Before my first workshop I did a test photography class with two of my friends and it was so good to see how the material worked and even for me personally to see which areas I needed to refine in both content and delivery.
This part might take the most trial and error to figure out what works best and is largely determined by your specialty and audience. For example, my Backlighting Workshops are 2 hours long mainly because I teach it out in a field at golden hour, so there is limited time with that. My Mom photography workshops are 4 hours long and are taught in my home where I create a fun atmosphere and also include catered food.
In general, when it comes to length, I would recommend to keep things as short as possible (social media has greatly shortened everyone's attention span) and try break up long sections with breaks or activities.
With pricing, the biggest mistake I made early on was underpricing my photography workshops. When I first started, I was so nervous and thought I would not be good enough, so I didn't charge what I should have for my workshops and didn't have much success in sign ups. I know its counter-intuitive, but I realized the lack of response was because I was undervaluing myself and my workshops as a whole.
Instead of giving up, I decided to rework the pricing (I actually doubled it) and my next photography workshop had 17 attendees. It was a huge success!
If you have worked hard on your content, you need to trust that it is good and believe in yourself! When you are figuring out pricing, you also need to ask yourself, "What is my time worth?" I can assure you, these photograpy workshops are a lot of work and your time is valuable!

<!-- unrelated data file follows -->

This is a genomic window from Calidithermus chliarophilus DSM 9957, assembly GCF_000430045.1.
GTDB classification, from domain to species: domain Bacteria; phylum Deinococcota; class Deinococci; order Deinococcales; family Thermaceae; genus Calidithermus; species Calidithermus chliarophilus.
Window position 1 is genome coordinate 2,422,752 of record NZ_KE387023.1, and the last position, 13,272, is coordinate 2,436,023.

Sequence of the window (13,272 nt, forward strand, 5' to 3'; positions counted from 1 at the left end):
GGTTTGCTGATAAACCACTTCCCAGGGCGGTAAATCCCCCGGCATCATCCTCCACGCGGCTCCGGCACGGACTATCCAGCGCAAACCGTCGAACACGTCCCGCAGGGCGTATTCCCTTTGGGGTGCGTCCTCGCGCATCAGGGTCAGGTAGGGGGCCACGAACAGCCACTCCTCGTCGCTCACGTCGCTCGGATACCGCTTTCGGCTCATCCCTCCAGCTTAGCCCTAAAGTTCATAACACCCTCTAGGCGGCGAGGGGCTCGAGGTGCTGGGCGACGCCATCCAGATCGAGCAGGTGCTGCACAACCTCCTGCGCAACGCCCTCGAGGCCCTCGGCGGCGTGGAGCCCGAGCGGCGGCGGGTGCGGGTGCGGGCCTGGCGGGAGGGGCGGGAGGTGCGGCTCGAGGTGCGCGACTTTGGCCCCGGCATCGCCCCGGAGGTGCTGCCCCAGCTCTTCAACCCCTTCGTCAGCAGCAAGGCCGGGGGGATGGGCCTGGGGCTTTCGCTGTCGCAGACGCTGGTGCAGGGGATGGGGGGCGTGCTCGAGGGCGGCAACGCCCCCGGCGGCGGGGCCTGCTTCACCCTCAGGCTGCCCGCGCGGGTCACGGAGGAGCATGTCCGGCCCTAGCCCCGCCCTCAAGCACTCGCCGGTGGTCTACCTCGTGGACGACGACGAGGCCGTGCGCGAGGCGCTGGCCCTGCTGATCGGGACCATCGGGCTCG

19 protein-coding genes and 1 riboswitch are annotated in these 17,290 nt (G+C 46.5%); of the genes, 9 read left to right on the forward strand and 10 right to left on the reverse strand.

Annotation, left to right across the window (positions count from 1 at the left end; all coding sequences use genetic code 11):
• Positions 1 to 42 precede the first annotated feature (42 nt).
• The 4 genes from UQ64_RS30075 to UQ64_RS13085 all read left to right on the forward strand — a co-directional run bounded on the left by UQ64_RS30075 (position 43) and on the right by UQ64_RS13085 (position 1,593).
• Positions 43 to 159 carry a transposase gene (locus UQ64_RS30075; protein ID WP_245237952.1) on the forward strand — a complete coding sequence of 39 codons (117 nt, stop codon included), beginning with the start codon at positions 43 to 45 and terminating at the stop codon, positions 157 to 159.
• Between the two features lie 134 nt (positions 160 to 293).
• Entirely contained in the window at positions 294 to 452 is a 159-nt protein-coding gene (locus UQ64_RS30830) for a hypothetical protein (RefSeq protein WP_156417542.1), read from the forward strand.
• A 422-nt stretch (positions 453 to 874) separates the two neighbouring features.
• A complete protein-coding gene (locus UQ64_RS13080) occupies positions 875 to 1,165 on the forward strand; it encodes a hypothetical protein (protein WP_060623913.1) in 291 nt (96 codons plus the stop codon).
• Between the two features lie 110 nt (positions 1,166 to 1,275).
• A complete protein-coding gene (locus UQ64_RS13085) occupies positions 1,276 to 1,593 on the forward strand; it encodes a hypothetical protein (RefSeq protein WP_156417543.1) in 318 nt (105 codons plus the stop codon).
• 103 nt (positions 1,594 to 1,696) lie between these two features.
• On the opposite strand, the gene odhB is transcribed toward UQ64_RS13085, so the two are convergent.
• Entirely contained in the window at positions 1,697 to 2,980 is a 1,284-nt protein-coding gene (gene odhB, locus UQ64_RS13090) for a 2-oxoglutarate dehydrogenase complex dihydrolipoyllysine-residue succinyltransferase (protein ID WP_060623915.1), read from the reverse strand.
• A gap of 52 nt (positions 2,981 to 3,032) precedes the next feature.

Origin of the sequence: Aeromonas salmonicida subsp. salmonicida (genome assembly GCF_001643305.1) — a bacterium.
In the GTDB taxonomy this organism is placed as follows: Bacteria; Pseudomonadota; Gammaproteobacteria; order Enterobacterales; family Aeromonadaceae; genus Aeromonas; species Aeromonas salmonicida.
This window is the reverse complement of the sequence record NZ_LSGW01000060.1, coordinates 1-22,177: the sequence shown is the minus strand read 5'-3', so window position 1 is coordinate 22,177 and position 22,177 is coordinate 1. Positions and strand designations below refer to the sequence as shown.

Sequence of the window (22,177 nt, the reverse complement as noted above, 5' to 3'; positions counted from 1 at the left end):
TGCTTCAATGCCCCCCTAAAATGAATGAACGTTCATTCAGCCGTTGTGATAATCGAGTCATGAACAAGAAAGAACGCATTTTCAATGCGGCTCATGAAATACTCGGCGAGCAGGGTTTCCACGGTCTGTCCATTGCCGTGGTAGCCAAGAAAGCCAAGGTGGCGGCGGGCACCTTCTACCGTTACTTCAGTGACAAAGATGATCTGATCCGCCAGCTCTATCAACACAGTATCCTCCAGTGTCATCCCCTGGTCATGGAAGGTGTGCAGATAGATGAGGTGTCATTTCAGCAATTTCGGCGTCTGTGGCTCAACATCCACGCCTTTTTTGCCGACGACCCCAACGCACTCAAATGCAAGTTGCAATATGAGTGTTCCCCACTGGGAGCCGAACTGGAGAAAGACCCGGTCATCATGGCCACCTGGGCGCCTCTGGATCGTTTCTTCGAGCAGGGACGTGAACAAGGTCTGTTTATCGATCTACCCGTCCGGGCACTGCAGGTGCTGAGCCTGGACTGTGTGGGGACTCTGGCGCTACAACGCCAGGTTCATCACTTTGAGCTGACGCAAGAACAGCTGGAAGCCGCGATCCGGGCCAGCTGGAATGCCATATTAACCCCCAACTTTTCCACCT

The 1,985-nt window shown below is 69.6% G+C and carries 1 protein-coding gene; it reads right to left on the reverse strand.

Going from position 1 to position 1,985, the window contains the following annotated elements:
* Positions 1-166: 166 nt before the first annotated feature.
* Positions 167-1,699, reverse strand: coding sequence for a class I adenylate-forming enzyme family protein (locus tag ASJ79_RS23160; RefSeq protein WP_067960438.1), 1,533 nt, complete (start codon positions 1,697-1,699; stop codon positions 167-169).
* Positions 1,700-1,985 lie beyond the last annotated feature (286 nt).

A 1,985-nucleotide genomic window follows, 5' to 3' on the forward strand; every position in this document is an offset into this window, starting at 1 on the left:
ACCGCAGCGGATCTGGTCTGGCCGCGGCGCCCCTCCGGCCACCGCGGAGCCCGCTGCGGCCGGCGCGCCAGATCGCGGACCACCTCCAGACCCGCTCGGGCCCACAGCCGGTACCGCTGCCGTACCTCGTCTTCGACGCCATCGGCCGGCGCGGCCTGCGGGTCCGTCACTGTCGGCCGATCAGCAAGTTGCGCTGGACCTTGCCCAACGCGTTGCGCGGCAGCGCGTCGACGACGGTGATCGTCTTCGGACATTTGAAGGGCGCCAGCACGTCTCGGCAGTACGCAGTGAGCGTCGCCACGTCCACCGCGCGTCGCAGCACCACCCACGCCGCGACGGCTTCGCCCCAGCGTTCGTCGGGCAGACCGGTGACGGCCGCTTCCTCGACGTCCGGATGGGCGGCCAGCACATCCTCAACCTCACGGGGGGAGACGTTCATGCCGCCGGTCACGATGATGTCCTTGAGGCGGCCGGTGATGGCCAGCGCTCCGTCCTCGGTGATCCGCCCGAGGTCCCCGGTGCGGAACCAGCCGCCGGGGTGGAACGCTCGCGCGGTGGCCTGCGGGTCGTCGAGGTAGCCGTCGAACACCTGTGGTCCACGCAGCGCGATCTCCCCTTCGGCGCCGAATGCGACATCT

When choosing a venue, I would recommend hosting your workshop in a place that fits what you are teaching! Personally, I host my Mom photography classes right in my home to save on overhead cost, but also because what I’m teaching is lifestyle photography and I feel this is best demonstrated in an actual home!
“Courage starts with showing up and letting ourselves be seen.” - Brene Brown
Don’t be afraid to put yourself out there! The very first workshop is the most nerve-wracking and the most work but after you get that first one under your belt (other than tweaking it) your curriculum is now completely written and the following workshops will be much easier. You will also become more confident the more you teach. Teaching workshops creates a lot of vulnerability and can feel so risky but make sure not to let fear rob you of success.
After your workshop is over be sure to follow up with all your participants and seek out their feedback! After my workshops are over, I send a thank you email out that same night as well as an invite into my private Facebook Group where participants of all of my workshops can receive further mentoring from me and post questions or photos for constructive criticism.
I also try to post pictures and/or videos from my workshops on social media to create excitement and interest for future workshops.
I hope my tutorial has given you some great ideas to help you develop and start teaching your own photography workshop. Let me assure you that if I can do this, so can you! Good luck and happy teaching!
Do you have any questions or comments about How to Design & Teach Photography Workshops? Just leave us a comment below - we would LOVE to hear from you! And PLEASE SHARE this post using the social sharing buttons (we really appreciate it)!
Jessica Foreman is an on location, natural light photographer located in Austin, Texas specializing in engagements, bridals, families, seniors, and kids. She has been married to the love of her life Jarryd for 6 years and they have two beautiful children Liv and Landry. If she doesn’t have a camera in her hand, she also enjoys reading, being outside (even in the Texas heat), anything food related, and all things creative. Website Facebook